Analysts polled by Dow Jones newswires ahead of this report on average indicated that they expect the total inventory to be down 3.5 percent compared to June 2012. This implies a feedlot inventory of 10.689 million head. On May 1, feedlot inventories were pegged at 10.735 million head, 3.4 percent less than the previous year. As is usually the case, market participants will focus closely on the overall number of cattle placed on feed during May as well as the composition of the cattle going on feed. On average, analysts expect placements to decline 4.1 percent compared to 2012 levels.
Placements in March and April were larger than the previous year as dry conditions in a number of areas forced producers to send cattle to market earlier than normal. Also, a backlog of feeders that was created late last year and early in 2013 increased the number of cattle available for placement in early spring. The March and April increase in placements likely reduced availability for May placements.
Also important to consider is the decline in the number of feeder cattle coming from Mexico. In April 2013, Mexican feeder cattle imports made up about 15 percent of placements in feedlots in five southwestern states. Imports of feeder cattle from Mexico in April were down 42 percent from a year ago.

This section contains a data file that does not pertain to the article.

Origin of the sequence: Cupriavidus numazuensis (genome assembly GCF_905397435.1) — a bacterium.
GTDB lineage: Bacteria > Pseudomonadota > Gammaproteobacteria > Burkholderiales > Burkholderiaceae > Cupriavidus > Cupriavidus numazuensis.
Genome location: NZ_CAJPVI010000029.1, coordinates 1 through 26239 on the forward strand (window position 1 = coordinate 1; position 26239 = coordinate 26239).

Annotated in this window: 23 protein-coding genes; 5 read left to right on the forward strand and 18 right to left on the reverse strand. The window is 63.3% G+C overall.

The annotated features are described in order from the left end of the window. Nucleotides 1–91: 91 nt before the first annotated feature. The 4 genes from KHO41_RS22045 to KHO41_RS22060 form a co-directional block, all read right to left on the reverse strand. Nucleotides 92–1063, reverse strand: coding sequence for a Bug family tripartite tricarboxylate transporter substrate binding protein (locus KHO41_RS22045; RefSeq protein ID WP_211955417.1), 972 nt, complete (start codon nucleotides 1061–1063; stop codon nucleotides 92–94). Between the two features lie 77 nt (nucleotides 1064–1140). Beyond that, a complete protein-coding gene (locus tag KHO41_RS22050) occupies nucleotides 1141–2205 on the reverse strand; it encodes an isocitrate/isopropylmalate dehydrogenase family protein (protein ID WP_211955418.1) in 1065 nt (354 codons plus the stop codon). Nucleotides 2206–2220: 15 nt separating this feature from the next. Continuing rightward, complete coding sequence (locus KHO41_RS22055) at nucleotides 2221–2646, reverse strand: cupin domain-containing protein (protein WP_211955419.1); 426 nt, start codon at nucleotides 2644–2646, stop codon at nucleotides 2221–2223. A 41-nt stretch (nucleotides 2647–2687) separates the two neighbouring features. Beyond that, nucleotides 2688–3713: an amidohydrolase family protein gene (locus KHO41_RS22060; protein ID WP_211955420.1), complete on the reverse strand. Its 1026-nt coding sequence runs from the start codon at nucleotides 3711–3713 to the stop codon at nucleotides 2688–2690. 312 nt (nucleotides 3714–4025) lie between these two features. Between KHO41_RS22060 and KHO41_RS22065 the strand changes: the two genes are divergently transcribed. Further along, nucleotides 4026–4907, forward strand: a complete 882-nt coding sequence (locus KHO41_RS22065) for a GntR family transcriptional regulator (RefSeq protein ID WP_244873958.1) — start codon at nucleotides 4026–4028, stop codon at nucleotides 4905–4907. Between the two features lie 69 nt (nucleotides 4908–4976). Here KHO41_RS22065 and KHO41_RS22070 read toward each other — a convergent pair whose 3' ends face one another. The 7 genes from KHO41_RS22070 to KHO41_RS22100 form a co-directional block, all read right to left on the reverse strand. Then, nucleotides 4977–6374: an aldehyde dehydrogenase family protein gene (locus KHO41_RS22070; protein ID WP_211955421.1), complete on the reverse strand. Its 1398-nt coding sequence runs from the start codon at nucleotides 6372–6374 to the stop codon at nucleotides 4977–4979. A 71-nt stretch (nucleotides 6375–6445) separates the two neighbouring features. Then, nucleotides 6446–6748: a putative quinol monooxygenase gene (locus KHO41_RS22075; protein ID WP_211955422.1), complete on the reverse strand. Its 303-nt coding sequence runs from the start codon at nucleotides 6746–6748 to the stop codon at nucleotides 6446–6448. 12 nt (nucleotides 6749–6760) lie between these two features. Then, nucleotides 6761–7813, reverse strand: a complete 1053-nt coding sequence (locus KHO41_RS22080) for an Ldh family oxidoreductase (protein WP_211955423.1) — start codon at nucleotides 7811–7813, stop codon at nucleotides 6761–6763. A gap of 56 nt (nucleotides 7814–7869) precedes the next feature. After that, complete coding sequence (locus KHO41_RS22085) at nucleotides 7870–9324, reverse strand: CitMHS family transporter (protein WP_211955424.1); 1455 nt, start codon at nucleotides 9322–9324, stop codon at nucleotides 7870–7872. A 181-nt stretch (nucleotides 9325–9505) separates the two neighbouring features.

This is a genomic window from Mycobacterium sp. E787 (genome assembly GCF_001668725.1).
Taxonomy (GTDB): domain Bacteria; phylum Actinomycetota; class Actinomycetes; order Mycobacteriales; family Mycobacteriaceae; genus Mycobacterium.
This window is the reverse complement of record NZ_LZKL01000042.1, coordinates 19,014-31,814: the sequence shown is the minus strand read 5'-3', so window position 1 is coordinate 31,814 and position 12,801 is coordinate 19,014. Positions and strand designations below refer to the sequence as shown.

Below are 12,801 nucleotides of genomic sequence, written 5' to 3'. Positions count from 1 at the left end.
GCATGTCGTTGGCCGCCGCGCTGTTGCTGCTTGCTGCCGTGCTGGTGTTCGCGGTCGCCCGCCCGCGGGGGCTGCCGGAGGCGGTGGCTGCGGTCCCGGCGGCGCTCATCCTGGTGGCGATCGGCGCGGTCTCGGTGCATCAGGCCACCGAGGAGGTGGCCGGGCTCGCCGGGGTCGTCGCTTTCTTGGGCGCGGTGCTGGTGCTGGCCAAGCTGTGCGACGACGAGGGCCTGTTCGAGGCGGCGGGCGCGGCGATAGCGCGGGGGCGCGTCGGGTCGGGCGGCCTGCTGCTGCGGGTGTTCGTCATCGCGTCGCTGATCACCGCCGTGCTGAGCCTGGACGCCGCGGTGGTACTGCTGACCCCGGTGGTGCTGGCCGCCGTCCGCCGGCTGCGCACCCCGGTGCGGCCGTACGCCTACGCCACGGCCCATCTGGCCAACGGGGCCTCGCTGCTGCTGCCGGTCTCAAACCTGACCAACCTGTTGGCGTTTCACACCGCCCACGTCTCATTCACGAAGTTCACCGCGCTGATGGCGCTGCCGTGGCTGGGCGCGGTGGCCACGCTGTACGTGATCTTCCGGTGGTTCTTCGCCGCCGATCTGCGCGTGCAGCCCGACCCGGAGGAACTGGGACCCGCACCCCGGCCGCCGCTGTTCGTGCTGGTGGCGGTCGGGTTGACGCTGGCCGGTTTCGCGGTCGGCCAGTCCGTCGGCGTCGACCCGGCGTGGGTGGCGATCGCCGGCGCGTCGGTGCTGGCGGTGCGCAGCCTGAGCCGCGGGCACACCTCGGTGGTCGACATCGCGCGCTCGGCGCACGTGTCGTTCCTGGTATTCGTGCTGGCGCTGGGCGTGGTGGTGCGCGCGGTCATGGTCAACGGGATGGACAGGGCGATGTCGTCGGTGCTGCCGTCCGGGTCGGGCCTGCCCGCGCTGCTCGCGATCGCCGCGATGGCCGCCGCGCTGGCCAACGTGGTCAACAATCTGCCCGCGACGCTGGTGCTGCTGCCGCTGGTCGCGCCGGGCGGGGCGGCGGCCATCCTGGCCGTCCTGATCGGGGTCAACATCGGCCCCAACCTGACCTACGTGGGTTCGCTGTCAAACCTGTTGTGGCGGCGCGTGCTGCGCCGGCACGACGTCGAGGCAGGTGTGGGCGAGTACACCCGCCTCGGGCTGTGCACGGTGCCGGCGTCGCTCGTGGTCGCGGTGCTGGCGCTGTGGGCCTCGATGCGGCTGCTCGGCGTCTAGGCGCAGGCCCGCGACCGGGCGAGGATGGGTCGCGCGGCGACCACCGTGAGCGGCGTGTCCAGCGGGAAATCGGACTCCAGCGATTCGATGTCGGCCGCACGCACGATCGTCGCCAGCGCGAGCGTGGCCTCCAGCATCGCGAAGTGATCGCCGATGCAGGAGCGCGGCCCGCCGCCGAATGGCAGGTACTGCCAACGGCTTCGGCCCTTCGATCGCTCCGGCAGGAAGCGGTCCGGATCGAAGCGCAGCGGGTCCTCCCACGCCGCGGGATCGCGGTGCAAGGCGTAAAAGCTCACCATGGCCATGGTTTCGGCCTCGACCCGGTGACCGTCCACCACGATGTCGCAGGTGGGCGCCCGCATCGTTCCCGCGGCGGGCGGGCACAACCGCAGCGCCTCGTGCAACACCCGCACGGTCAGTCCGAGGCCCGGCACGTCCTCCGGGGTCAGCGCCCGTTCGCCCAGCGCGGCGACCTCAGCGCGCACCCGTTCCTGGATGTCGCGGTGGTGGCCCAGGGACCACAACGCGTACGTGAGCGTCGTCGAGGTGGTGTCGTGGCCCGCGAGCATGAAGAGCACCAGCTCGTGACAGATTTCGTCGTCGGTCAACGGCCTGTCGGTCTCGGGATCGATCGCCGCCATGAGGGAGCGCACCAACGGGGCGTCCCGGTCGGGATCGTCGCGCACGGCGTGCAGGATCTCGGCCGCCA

Mexican producers have sharply reduced the number of heifers they ship to the U.S. market. In the first four months of the year, Mexico shipped 392,310 head of feeder cattle to the U.S., 27 percent less than a year ago. Shipments of heifers were down 52 percent from a year ago while shipments of male calves were down 17 percent from a year ago.
Feeder cattle imports from Canada were sharply higher than a year ago in the first four months of the year (they were lower in May). In the first four months of the year, US imported about 120,832 feeder cattle from Canada, 80 percent more than a year ago. Still, in the first four months of the year we have seen a net decline of more than a quarter million feeder cattle coming to the U.S. from our neighbors to the north and south.
September and December corn prices actually increased in the second half of May. On the other hand, October live cattle futures lost some 400 points between the beginning and the end of May. Cattle marketings are expected to be down 2.1 percent in May. This is consistent with the preliminary steer and heifer slaughter numbers we have for May. May estimates peg steer and heifer slaughter for the month at 2.217 million head, down 2.5 percent from a year ago.
Keep in mind that the slaughter number will be larger than the above feedlot marketing estimate as feedlot numbers only cover operations with capacity of +1000 head or more.
Source: Pa. Center of Beef Excellence